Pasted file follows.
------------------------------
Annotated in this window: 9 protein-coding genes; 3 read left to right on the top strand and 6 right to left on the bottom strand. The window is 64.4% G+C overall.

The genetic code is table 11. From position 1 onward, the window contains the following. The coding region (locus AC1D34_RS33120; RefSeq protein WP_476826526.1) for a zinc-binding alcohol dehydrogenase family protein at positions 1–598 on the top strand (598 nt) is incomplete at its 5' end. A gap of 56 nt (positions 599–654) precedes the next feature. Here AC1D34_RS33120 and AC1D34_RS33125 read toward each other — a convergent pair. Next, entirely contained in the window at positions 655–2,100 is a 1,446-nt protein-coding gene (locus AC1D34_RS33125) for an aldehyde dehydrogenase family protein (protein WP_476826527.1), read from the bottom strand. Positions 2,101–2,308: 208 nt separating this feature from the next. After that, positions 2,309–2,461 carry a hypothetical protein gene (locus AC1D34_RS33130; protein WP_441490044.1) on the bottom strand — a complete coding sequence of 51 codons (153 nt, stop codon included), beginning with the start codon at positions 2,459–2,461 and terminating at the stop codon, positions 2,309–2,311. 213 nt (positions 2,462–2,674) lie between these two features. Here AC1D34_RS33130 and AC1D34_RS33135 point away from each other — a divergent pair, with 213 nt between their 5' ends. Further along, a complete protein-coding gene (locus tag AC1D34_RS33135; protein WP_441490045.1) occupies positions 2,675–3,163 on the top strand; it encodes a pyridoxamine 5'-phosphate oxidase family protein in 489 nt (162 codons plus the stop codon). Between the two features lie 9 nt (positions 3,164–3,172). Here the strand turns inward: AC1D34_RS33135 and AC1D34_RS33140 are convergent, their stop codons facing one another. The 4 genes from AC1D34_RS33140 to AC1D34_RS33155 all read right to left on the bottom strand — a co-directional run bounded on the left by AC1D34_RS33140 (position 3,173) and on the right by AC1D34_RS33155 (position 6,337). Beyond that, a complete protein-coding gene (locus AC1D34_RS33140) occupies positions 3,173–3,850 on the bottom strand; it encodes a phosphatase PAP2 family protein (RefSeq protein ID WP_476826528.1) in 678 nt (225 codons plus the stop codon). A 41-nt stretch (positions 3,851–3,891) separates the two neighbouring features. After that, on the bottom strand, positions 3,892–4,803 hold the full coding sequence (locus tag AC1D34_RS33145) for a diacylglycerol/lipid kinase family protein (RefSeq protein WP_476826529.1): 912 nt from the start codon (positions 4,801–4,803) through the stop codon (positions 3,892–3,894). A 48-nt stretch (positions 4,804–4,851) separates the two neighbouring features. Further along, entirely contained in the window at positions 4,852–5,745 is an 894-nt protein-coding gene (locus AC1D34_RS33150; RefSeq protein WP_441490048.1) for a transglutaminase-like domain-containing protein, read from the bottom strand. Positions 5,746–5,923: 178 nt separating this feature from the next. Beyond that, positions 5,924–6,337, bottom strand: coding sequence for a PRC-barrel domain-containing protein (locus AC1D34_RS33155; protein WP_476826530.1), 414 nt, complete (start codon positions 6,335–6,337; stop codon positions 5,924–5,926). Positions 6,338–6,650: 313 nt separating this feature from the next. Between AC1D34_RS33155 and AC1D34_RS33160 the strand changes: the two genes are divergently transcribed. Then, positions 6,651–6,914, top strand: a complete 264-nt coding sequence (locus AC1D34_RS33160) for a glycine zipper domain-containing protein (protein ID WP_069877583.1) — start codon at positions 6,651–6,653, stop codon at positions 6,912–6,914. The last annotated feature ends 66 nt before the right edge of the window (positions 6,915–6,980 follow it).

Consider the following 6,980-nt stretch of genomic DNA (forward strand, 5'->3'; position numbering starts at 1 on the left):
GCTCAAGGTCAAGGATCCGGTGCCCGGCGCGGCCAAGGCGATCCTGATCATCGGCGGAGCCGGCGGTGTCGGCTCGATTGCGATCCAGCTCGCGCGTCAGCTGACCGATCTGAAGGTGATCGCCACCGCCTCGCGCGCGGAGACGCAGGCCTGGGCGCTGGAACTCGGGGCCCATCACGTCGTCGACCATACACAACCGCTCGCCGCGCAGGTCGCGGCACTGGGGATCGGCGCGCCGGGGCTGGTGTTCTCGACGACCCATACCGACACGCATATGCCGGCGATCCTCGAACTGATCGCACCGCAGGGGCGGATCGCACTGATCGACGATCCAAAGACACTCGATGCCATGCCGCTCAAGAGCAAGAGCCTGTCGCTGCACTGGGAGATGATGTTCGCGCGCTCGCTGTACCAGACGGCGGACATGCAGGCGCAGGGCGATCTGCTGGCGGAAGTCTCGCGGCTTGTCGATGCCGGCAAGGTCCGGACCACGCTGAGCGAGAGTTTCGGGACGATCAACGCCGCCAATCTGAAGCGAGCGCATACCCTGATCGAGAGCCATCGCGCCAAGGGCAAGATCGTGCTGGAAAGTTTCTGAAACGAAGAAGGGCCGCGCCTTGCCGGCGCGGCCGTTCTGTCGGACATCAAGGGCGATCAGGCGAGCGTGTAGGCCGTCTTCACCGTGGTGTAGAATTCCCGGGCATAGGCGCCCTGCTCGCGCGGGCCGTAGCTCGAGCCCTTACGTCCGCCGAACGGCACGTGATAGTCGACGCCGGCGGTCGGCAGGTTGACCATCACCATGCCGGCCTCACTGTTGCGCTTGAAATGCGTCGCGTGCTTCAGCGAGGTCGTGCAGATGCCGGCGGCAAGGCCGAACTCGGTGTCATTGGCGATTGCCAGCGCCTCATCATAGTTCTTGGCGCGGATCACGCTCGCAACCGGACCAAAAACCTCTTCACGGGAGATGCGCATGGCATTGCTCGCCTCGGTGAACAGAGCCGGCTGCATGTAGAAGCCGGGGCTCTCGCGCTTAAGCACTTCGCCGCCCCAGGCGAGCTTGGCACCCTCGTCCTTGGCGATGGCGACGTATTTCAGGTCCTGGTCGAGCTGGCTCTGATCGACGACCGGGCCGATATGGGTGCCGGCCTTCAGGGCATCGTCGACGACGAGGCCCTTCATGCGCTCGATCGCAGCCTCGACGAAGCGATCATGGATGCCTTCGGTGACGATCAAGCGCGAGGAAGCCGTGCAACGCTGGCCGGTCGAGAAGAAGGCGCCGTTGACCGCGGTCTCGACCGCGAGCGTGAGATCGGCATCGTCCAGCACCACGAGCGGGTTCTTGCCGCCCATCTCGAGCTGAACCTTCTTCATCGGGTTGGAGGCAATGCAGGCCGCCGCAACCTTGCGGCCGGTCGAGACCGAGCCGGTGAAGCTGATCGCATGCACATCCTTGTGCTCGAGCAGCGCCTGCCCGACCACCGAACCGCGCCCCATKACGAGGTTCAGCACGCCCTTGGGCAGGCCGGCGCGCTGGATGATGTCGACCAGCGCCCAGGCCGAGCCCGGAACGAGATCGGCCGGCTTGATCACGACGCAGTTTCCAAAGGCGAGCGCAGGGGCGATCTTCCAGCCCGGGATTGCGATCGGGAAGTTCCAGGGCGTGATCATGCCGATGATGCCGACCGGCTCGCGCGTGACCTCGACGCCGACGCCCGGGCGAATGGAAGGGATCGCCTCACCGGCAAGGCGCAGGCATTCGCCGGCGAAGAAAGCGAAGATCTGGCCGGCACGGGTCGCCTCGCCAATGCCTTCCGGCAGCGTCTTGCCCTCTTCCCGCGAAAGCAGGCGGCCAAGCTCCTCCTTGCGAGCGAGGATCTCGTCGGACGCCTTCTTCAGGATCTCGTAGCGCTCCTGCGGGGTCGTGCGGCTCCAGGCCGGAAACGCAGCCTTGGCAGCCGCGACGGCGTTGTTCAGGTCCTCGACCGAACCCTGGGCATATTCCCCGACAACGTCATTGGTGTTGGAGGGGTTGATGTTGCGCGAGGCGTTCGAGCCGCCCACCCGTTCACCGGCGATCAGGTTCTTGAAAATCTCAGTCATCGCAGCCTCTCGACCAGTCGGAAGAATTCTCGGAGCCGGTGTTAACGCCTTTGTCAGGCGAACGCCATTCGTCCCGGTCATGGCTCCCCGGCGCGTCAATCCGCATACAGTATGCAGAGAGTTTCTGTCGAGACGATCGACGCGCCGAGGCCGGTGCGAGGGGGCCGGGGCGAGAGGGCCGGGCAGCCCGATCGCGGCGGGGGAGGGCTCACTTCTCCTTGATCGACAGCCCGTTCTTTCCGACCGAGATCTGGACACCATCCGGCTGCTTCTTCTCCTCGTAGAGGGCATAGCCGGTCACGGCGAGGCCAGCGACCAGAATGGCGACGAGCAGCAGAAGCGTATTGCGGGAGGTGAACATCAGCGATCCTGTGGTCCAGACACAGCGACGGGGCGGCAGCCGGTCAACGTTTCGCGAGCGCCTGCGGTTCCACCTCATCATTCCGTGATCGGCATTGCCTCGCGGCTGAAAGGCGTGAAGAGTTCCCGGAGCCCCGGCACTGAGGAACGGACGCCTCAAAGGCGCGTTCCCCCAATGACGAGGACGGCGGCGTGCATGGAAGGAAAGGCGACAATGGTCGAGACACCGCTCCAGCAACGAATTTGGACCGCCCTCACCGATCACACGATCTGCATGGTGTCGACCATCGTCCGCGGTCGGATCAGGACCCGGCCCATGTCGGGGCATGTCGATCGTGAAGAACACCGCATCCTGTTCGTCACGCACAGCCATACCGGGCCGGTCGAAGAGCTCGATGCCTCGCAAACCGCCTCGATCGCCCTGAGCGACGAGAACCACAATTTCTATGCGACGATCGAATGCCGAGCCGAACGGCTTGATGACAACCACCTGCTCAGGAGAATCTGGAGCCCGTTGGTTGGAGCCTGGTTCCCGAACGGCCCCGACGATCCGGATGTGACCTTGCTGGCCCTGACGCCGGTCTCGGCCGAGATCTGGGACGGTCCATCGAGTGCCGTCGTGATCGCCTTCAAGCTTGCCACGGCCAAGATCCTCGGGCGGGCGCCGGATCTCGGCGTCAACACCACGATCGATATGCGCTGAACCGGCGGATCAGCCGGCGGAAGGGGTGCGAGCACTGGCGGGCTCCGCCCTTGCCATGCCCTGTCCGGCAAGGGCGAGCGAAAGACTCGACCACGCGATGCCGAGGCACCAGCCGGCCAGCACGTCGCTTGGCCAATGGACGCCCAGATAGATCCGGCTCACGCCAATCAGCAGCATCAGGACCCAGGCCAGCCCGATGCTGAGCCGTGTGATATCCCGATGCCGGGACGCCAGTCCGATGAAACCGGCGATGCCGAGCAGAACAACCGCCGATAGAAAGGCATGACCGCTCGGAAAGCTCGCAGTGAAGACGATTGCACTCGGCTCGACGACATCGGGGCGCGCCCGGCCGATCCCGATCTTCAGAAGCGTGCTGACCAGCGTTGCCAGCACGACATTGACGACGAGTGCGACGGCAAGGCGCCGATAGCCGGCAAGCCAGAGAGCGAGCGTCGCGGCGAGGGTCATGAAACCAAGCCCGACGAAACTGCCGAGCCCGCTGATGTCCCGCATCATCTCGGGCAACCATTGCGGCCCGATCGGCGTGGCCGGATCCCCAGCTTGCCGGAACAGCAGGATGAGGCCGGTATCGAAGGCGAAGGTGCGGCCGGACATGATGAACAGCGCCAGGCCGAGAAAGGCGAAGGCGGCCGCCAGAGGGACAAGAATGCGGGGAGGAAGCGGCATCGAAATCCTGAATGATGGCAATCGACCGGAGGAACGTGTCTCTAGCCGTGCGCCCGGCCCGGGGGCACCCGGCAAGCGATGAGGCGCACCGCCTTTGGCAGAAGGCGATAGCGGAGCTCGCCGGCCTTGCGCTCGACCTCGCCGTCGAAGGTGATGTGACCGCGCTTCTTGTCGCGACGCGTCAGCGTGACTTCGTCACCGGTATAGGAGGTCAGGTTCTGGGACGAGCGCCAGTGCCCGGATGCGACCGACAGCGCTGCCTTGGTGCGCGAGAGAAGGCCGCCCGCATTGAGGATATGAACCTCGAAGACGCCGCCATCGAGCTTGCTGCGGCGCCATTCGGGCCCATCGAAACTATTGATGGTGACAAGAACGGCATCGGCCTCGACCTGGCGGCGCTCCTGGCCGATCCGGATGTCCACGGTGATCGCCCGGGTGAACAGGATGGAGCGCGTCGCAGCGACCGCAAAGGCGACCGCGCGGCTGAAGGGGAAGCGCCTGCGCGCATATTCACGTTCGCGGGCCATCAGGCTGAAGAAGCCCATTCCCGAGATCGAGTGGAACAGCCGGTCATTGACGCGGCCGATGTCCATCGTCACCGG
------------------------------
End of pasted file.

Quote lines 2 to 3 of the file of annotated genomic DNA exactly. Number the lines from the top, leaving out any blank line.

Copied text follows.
The genetic code is table 11. From position 1 onward, the window contains the following. The coding region (locus AC1D34_RS33120; RefSeq protein WP_476826526.1) for a zinc-binding alcohol dehydrogenase family protein at positions 1–598 on the top strand (598 nt) is incomplete at its 5' end. A gap of 56 nt (positions 599–654) precedes the next feature. Here AC1D34_RS33120 and AC1D34_RS33125 read toward each other — a convergent pair. Next, entirely contained in the window at positions 655–2,100 is a 1,446-nt protein-coding gene (locus AC1D34_RS33125) for an aldehyde dehydrogenase family protein (protein WP_476826527.1), read from the bottom strand. Positions 2,101–2,308: 208 nt separating this feature from the next. After that, positions 2,309–2,461 carry a hypothetical protein gene (locus AC1D34_RS33130; protein WP_441490044.1) on the bottom strand — a complete coding sequence of 51 codons (153 nt, stop codon included), beginning with the start codon at positions 2,459–2,461 and terminating at the stop codon, positions 2,309–2,311. 213 nt (positions 2,462–2,674) lie between these two features. Here AC1D34_RS33130 and AC1D34_RS33135 point away from each other — a divergent pair, with 213 nt between their 5' ends. Further along, a complete protein-coding gene (locus tag AC1D34_RS33135; protein WP_441490045.1) occupies positions 2,675–3,163 on the top strand; it encodes a pyridoxamine 5'-phosphate oxidase family protein in 489 nt (162 codons plus the stop codon). Between the two features lie 9 nt (positions 3,164–3,172). Here the strand turns inward: AC1D34_RS33135 and AC1D34_RS33140 are convergent, their stop codons facing one another. The 4 genes from AC1D34_RS33140 to AC1D34_RS33155 all read right to left on the bottom strand — a co-directional run bounded on the left by AC1D34_RS33140 (position 3,173) and on the right by AC1D34_RS33155 (position 6,337). Beyond that, a complete protein-coding gene (locus AC1D34_RS33140) occupies positions 3,173–3,850 on the bottom strand; it encodes a phosphatase PAP2 family protein (RefSeq protein ID WP_476826528.1) in 678 nt (225 codons plus the stop codon). A 41-nt stretch (positions 3,851–3,891) separates the two neighbouring features. After that, on the bottom strand, positions 3,892–4,803 hold the full coding sequence (locus tag AC1D34_RS33145) for a diacylglycerol/lipid kinase family protein (RefSeq protein WP_476826529.1): 912 nt from the start codon (positions 4,801–4,803) through the stop codon (positions 3,892–3,894). A 48-nt stretch (positions 4,804–4,851) separates the two neighbouring features. Further along, entirely contained in the window at positions 4,852–5,745 is an 894-nt protein-coding gene (locus AC1D34_RS33150; RefSeq protein WP_441490048.1) for a transglutaminase-like domain-containing protein, read from the bottom strand. Positions 5,746–5,923: 178 nt separating this feature from the next. Beyond that, positions 5,924–6,337, bottom strand: coding sequence for a PRC-barrel domain-containing protein (locus AC1D34_RS33155; protein WP_476826530.1), 414 nt, complete (start codon positions 6,335–6,337; stop codon positions 5,924–5,926). Positions 6,338–6,650: 313 nt separating this feature from the next. Between AC1D34_RS33155 and AC1D34_RS33160 the strand changes: the two genes are divergently transcribed. Then, positions 6,651–6,914, top strand: a complete 264-nt coding sequence (locus AC1D34_RS33160) for a glycine zipper domain-containing protein (protein ID WP_069877583.1) — start codon at positions 6,651–6,653, stop codon at positions 6,912–6,914. The last annotated feature ends 66 nt before the right edge of the window (positions 6,915–6,980 follow it).

Consider the following 6,980-nt stretch of genomic DNA (forward strand, 5'->3'; position numbering starts at 1 on the left):